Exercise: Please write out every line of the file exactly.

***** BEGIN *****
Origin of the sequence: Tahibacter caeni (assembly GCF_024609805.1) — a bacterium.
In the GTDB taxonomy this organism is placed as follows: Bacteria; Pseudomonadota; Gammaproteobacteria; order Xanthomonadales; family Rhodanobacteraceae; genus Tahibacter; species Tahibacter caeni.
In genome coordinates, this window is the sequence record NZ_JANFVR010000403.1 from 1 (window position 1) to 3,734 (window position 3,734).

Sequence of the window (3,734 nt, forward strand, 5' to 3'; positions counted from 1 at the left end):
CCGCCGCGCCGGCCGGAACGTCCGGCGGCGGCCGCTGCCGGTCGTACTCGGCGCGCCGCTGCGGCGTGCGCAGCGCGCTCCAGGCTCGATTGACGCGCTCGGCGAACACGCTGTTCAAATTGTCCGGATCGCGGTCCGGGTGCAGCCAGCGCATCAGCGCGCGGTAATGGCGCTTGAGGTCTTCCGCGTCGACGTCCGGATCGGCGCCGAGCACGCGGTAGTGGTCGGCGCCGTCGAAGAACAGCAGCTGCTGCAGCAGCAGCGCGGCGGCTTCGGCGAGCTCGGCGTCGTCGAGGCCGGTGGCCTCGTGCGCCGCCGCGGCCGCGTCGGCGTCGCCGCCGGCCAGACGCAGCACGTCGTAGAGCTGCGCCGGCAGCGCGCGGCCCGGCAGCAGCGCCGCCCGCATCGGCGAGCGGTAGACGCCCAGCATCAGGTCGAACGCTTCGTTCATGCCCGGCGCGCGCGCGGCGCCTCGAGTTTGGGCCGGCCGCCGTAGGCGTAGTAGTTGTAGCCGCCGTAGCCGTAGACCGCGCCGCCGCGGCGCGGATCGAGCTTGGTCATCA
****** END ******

Origin of the sequence: Tahibacter caeni (assembly GCF_024609805.1) — a bacterium.
In the GTDB taxonomy this organism is placed as follows: Bacteria; Pseudomonadota; Gammaproteobacteria; order Xanthomonadales; family Rhodanobacteraceae; genus Tahibacter; species Tahibacter caeni.
In genome coordinates, this window is the sequence record NZ_JANFVR010000403.1 from 1 (window position 1) to 3,734 (window position 3,734).

Sequence of the window (3,734 nt, forward strand, 5' to 3'; positions counted from 1 at the left end):
CCGCCGCGCCGGCCGGAACGTCCGGCGGCGGCCGCTGCCGGTCGTACTCGGCGCGCCGCTGCGGCGTGCGCAGCGCGCTCCAGGCTCGATTGACGCGCTCGGCGAACACGCTGTTCAAATTGTCCGGATCGCGGTCCGGGTGCAGCCAGCGCATCAGCGCGCGGTAATGGCGCTTGAGGTCTTCCGCGTCGACGTCCGGATCGGCGCCGAGCACGCGGTAGTGGTCGGCGCCGTCGAAGAACAGCAGCTGCTGCAGCAGCAGCGCGGCGGCTTCGGCGAGCTCGGCGTCGTCGAGGCCGGTGGCCTCGTGCGCCGCCGCGGCCGCGTCGGCGTCGCCGCCGGCCAGACGCAGCACGTCGTAGAGCTGCGCCGGCAGCGCGCGGCCCGGCAGCAGCGCCGCCCGCATCGGCGAGCGGTAGACGCCCAGCATCAGGTCGAACGCTTCGTTCATGCCCGGCGCGCGCGCGGCGCCTCGAGTTTGGGCCGGCCGCCGTAGGCGTAGTAGTTGTAGCCGCCGTAGCCGTAGACCGCGCCGCCGCGGCGCGGATCGAGCTTGGTCATCA